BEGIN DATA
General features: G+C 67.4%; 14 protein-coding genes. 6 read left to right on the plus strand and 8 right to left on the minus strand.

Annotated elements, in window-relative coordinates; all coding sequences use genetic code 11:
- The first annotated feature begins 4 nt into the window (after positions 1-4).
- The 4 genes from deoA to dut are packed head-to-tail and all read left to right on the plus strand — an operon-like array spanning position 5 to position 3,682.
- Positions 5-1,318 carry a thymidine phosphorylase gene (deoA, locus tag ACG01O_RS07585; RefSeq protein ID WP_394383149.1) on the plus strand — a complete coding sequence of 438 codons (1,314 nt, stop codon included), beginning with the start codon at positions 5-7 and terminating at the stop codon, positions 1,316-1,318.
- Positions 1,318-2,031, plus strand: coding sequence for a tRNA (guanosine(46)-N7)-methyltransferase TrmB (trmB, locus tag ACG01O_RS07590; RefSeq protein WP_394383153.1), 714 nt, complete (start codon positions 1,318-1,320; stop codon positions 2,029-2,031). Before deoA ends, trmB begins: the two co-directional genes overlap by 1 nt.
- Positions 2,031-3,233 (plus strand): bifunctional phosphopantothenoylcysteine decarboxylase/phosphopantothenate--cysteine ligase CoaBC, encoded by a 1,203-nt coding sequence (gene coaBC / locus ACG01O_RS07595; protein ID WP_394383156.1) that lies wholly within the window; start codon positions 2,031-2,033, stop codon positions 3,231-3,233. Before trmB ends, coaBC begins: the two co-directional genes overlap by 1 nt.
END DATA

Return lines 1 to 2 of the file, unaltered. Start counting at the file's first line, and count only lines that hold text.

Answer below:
General features: G+C 67.4%; 14 protein-coding genes. 6 read left to right on the plus strand and 8 right to left on the minus strand.

Annotated elements, in window-relative coordinates; all coding sequences use genetic code 11: